I think by talking and getting to know each other's points of view, we are all benefiting.

Anonymous said...

More thoughs on the cancelled concert....

Perhaps there were 'outside parties pressuring our musicians not to perform", because none of those 'outside parties' were informed of the event or even INVITED to attend the event, in advance of maybe a few days ago.

Perhaps if this was in fact an attempt to encourage "dialogue', then steps should have been taken to insure that this event would be known about in advance, by the Armenian community of RI.

It would have certainly been easy enough to send some flyers out to the community. If this was found out about early enough, people would have had more of an opportunity to learn about who was actually involved in the event, it's sponsors, and if there were issues, they might have been resolved as a result of "DIALOGUE" , and perhaps the event would have gone on unscathed.

Some of the people posting on this blog seem to be reasonable and open minded, while others, maintain a harshness and narrow mindedness.

I can appreciate what Sean says as well as Ozge.. there seems to be some real potential at some real dialogue and understanding.

I really would like someone from Brown Turkish Cultural Society to address my previous comments about the anti Armenian materials connected with your website .

Signed:
They call me Kevork

Ozge Can said...

Dear Anonymous,
Thanks a lot for your constructive critisicm. I'll forward your comments to all the members of our organization team.

Once again, we tried to bring people together no matter where they stand on the genocide issue. As a matter of fact, our Armenian friends in Brown are all supporting this bill. And they knew our views on the issue perfectly well and likewise we knew theirs. In our first meeting, we decided not to go into this at all (we were not hoping to change the views of one another, that was not the point at all) and just do something totally apolitical which we thought would only have good influences on our communities, and we worked really hard to get this concert going in the middle of our exams and deadlines, etc.

As for the good friday: you are absolutely right about that. It was our mistake, we reserved a concert hall real early in the semester (otherwise its too late) and this overlap was totally overlooked, this is another big lesson for us.

By the way, this is like a special weekend for many Christian and Jew friends alike, I wish everyone good observances.

Anonymous said...

Sean said,

Anonymous said...
More thoughs on the cancelled concert....


Signed:
They call me Kevork

Hey Sean I see you got a new name.

kevork said...

Oh geez...

It was NOT Sean who posted under anoymous.. it was me.. signed... "they call me kevork"

I am NOT sean... I am an Armenian American from RI and I have heard about what was going on. It is not fair to think someone as vocal as Sean seems to be, would have the need to pose under another name.

serhat said...

Sean,

It looks like we are going to get into a whole detailed "was that a genocide" documentary which is useless so I'm not gonna do that.

Your argument simply suggests that if someone did enough research on the issue they would see the "fact" which is, of course, what you've reached. Well this argument is wrong. There are just as many people, including me, who read the same books or articles and still keeps their stance on both sides. Let me give you an example. Yalcin Kucuk, a socialist Turkish intellectual, who spent a lot of time in jail in Turkey. Noone can be more hateful to the Turkish Official propaganda than this guy. He wrote a sheer volume of books on politics, secret services, history etc. And he simply refuses to call it a genocide. Bottom line is that the label we choose to put on the 1915 atrocities doesn't make what those people went through any less painful or meaningful.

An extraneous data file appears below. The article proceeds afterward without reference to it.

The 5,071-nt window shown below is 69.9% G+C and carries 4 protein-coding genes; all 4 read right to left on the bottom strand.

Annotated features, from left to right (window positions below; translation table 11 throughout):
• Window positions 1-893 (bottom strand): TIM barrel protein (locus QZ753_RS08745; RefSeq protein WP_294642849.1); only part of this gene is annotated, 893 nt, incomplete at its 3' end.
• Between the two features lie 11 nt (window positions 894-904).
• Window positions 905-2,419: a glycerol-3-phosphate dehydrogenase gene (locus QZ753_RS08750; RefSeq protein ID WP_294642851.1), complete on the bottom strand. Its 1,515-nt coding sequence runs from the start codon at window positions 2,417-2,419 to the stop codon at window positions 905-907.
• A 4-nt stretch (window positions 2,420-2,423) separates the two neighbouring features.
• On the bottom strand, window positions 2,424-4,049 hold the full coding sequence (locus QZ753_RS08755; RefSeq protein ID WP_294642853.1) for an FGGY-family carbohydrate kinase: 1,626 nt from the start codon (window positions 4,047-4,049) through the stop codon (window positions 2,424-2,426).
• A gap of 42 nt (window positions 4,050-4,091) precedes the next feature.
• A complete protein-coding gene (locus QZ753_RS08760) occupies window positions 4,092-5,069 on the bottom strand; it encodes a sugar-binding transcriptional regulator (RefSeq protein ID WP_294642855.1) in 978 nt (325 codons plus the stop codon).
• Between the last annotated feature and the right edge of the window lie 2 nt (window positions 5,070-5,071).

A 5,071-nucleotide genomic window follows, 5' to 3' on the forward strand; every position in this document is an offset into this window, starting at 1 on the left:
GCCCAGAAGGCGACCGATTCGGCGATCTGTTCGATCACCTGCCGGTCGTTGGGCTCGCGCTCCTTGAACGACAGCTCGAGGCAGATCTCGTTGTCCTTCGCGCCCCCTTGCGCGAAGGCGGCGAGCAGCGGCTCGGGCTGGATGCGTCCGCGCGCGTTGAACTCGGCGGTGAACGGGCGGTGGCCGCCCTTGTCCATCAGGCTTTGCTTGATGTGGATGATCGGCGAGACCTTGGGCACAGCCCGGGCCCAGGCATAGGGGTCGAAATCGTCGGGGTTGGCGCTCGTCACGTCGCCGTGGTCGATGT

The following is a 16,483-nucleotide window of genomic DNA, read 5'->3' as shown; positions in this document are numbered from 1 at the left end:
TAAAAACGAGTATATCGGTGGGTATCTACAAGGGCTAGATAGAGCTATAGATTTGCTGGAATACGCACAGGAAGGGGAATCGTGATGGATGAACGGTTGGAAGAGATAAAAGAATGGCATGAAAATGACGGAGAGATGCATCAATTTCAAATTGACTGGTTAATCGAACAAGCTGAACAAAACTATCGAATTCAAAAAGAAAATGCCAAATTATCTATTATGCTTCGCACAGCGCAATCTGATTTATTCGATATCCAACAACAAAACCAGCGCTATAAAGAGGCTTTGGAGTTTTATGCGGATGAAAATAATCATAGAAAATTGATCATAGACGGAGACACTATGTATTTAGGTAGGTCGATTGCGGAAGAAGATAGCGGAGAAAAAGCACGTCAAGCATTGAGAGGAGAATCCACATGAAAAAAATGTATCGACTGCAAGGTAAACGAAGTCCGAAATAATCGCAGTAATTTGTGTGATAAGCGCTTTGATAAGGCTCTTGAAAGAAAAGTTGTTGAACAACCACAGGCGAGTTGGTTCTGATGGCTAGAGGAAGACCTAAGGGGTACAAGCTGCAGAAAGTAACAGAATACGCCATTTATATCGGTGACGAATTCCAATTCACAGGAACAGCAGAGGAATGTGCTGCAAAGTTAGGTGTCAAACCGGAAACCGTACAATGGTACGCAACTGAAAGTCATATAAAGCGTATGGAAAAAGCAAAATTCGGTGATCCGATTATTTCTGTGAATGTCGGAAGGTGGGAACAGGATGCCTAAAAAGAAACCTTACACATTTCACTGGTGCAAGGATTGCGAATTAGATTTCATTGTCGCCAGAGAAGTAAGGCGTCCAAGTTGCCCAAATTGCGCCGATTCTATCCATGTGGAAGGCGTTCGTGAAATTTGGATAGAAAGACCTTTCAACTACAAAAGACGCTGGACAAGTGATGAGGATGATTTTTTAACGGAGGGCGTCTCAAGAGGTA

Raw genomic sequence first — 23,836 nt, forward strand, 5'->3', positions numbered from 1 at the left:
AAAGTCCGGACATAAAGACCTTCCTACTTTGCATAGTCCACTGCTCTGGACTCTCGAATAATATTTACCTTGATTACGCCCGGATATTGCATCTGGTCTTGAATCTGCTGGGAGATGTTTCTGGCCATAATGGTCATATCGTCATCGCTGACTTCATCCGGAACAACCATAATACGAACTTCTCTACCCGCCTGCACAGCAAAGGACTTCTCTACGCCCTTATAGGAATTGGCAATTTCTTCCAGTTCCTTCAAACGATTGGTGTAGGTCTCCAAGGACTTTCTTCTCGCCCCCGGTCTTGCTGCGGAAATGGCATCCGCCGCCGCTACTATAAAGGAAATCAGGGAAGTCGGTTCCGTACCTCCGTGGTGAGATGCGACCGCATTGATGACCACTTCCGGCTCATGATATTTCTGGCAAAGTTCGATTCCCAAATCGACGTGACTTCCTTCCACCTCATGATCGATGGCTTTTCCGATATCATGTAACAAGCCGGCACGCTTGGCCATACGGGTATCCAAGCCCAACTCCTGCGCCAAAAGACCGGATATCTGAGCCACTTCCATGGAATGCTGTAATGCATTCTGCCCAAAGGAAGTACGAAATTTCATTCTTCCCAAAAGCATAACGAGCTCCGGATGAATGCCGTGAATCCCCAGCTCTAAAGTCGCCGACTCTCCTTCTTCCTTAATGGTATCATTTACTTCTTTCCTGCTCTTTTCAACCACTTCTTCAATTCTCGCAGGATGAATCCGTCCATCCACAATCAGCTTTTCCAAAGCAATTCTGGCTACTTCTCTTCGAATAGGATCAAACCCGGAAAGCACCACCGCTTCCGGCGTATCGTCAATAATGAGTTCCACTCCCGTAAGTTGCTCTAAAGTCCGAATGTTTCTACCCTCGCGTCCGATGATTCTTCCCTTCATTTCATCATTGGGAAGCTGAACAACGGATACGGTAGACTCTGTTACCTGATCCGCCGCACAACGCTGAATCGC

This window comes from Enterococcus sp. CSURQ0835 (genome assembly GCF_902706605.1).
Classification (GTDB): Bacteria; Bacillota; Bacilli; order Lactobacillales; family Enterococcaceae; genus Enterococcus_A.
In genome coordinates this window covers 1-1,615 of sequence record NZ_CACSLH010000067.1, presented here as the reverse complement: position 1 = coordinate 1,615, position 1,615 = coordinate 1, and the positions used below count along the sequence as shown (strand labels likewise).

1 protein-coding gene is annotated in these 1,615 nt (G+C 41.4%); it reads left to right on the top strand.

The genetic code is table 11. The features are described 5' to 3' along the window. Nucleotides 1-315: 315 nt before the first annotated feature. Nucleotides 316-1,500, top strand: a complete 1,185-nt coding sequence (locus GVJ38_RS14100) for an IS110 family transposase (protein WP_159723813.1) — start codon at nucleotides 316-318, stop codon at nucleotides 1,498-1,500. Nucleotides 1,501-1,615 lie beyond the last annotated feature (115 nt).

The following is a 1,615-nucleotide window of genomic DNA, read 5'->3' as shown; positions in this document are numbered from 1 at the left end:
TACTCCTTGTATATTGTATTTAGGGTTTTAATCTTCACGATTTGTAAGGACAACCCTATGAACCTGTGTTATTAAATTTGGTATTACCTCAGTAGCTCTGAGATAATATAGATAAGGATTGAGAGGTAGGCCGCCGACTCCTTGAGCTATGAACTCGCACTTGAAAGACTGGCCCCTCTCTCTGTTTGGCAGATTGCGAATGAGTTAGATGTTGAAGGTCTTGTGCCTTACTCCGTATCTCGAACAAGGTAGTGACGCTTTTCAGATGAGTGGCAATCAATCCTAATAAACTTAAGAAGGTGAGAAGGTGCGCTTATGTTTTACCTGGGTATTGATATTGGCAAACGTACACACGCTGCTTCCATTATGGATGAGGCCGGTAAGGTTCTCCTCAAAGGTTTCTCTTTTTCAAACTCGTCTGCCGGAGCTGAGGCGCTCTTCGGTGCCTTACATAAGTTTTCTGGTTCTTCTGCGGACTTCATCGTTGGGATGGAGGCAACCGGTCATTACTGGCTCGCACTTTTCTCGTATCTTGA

One last thing. Turkey has hell of a road to go in so many issues. But people are able to write books in Turkey that totally support Armenian allegations, there are scholars who are totally for the Armenian side, they even held an international conferance on the issue last year. What about Armenia and Armenian diaspora? They can't even stand a 5 minutes video of Hrant Dink, a pro-genocide Armenian journalist who got killed because he refused to be side by side with the populist crowd from both sides. Because he chose to give the right message. Maybe it's not only the Turkish side who should be more open to the unbias research and dialogue.

There is no further research that is gonna change anybody's opinion. It's been almost a 100 years and minds have been set, decisions have long been made for both sides. I would listen to Hrant: "Stop spending all your effort to Turks and Turkey and everything about it and start doing something for your people suffering in Armenia"

kevork said...

I thought I posted this before, but it didn't show up.

Ozge,

Though it's a great idea to be able to put aside differences, political or otherwise, for an evening to enjoy common interests like our respective and shared music, it is very difficult to do this on any scale, when there is such a long standing history of the trouble and opposition that Turks and Armenians continually shared.

It is a result of these very hard lined differences of opinion that cause any kind of 'joint' effort to be questioned and not always taken for face value.

After I sent the comments about the materials on the website, and from reading as much as I can find about your group and it's desire to have held this concert for the sake of the music, it made me wonder if you view that material on the web as just a fact of life, it's there, you know it's there, but you ignore it? Or are the Anti-Armenian materials promoted on those linked sites also YOUR views? , but despite that, you have Armenian friends, who, together with you, have chosen to 'agree to disagree" and thus hang out together and listen to music, eat kebab and play the duduk and dumbek?